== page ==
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 Contribution for the derivation of a soil screening value (SSV) for uranium, using a natural reference soil
Please use this identifier to cite or link to this item http://hdl.handle.net/10773/23426

title: Contribution for the derivation of a soil screening value (SSV) for uranium, using a natural reference soil
authors: Caetano, Ana Luisa
Marques, Catarina R.
Gavina, Ana
Carvalho, Fernando
Gonçalves, Fernando
Silva, Eduardo Ferreira da
Pereira, Ruth
issue date: 2014
publisher: Public Library of Science
abstract: In order to regulate the management of contaminated land, many countries have been deriving soil screening values (SSV). However, the ecotoxicological data available for uranium is still insufficient and incapable to generate SSVs for European soils. In this sense, and so as to make up for this shortcoming, a battery of ecotoxicological assays focusing on soil functions and organisms, and a wide range of endpoints was carried out, using a natural soil artificially spiked with uranium. In terrestrial ecotoxicology, it is widely recognized that soils have different properties that can influence the bioavailability and the toxicity of chemicals. In this context, SSVs derived for artificial soils or for other types of natural soils, may lead to unfeasible environmental risk assessment. Hence, the use of natural regional representative soils is of great importance in the derivation of SSVs. A Portuguese natural reference soil PTRS1, from a granitic region, was thereby applied as test substrate. This study allowed the determination of NOEC, LOEC, EC20 and EC50 values for uranium. Dehydrogenase and urease enzymes displayed the lowest values (34.9 and ,134.5 mg U Kg, respectively). Eisenia andrei and Enchytraeus crypticus revealed to be more sensitive to uranium than Folsomia candida. EC50 values of 631.00, 518.65 and 851.64 mg U Kg were recorded for the three species, respectively. Concerning plants, only Lactuca sativa was affected by U at concentrations up to 1000 mg U kg1. The outcomes of the study may in part be constrained by physical and chemical characteristics of soils, hence contributing to the discrepancy between the toxicity data generated in this study and that available in the literature. Following the assessment factor method, a predicted no effect concentration (PNEC) value of 15.5 mg kg21dw was obtained for U. This PNEC value is proposed as a SSV for soils similar to the PTRS1.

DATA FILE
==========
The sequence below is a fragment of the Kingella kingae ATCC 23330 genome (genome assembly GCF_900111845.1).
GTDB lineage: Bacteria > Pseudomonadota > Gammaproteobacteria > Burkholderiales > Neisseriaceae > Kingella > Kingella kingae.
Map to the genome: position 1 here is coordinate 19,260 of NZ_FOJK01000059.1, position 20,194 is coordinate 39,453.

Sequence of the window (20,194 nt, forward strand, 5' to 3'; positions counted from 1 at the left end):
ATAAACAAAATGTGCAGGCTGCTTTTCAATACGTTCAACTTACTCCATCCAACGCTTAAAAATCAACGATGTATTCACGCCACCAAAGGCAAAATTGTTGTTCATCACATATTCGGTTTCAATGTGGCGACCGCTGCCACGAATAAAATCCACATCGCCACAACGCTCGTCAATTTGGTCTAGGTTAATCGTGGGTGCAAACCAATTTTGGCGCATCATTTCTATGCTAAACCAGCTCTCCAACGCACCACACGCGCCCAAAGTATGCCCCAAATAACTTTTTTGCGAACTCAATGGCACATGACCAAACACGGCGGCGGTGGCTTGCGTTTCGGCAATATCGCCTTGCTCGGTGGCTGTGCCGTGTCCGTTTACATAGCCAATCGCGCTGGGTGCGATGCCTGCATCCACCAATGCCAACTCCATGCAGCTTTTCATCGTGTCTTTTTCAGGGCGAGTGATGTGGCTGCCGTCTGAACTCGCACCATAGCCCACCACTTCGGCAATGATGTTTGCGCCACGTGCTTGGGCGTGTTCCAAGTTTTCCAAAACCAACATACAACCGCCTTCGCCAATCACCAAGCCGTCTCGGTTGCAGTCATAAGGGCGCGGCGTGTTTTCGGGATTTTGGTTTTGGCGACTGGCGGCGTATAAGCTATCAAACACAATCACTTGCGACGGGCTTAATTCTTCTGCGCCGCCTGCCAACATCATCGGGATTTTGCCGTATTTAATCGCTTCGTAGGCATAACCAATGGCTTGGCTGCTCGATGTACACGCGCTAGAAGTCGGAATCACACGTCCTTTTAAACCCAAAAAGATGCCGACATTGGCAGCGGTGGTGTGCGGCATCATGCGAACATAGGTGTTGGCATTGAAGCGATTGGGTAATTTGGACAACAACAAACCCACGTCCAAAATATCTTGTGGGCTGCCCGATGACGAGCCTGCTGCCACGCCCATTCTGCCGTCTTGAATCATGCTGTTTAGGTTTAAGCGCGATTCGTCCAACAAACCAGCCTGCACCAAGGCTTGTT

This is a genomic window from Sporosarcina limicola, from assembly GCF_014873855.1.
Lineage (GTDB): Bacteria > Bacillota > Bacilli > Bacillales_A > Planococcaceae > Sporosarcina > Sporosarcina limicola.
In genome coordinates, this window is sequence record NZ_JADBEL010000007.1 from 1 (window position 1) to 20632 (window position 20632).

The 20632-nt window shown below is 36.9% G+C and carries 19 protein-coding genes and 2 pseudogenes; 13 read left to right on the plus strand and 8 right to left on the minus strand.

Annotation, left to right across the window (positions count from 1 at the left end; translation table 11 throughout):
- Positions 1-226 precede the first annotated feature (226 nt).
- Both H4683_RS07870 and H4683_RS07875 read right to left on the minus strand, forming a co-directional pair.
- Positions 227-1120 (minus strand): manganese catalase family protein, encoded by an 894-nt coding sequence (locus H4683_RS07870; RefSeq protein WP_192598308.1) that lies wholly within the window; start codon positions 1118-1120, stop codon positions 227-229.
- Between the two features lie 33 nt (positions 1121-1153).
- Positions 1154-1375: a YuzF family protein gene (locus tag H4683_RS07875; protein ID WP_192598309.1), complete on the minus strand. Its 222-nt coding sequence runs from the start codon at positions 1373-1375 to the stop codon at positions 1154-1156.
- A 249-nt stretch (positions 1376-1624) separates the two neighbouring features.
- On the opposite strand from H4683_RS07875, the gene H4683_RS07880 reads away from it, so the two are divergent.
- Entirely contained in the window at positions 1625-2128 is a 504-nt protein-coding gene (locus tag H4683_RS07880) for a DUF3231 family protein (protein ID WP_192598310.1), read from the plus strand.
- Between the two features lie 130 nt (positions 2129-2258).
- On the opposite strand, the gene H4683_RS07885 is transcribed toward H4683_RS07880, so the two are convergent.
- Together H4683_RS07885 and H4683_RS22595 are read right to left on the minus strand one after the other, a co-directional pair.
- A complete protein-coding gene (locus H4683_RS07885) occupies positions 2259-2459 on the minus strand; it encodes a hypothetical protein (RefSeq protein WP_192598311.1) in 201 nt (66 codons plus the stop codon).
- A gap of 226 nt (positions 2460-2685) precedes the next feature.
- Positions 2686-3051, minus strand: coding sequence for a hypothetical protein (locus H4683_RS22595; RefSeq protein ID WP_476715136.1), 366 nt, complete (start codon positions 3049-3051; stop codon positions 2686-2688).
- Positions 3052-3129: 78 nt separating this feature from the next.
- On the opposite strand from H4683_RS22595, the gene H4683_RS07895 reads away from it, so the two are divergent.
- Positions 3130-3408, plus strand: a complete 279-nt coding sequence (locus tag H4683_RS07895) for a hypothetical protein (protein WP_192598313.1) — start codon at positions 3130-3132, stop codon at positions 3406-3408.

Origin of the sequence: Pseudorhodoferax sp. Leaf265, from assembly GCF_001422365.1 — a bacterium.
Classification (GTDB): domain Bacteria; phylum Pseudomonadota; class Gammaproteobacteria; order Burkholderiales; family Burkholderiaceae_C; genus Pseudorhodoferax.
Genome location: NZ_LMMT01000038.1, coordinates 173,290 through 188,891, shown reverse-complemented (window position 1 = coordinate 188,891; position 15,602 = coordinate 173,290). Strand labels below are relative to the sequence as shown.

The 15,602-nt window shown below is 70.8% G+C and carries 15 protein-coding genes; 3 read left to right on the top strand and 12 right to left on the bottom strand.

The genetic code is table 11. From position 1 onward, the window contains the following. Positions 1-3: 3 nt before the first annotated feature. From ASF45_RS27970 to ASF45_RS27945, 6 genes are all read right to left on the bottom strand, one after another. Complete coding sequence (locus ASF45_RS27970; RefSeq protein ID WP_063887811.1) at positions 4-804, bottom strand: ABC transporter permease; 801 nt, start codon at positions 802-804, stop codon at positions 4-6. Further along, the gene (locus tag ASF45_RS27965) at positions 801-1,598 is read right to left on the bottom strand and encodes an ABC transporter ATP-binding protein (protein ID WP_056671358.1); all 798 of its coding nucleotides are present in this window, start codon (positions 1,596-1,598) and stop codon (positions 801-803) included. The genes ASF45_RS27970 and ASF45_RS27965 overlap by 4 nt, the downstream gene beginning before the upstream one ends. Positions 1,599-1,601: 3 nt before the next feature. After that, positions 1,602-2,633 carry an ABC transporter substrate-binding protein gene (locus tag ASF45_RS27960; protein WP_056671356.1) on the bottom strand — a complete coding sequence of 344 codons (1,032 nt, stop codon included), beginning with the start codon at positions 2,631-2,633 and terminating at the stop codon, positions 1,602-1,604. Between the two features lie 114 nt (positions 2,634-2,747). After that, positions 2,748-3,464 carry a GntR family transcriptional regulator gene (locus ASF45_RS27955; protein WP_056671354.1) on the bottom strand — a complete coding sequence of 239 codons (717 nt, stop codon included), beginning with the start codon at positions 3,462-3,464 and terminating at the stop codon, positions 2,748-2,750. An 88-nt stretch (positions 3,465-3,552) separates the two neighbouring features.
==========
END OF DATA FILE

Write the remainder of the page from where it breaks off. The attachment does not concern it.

URI: http://hdl.handle.net/10773/23426
ISSN: 1932-6203
publisher version/DOI: http://dx.doi.org/10.1371/journal.pone.0108041
source: PLoS ONE
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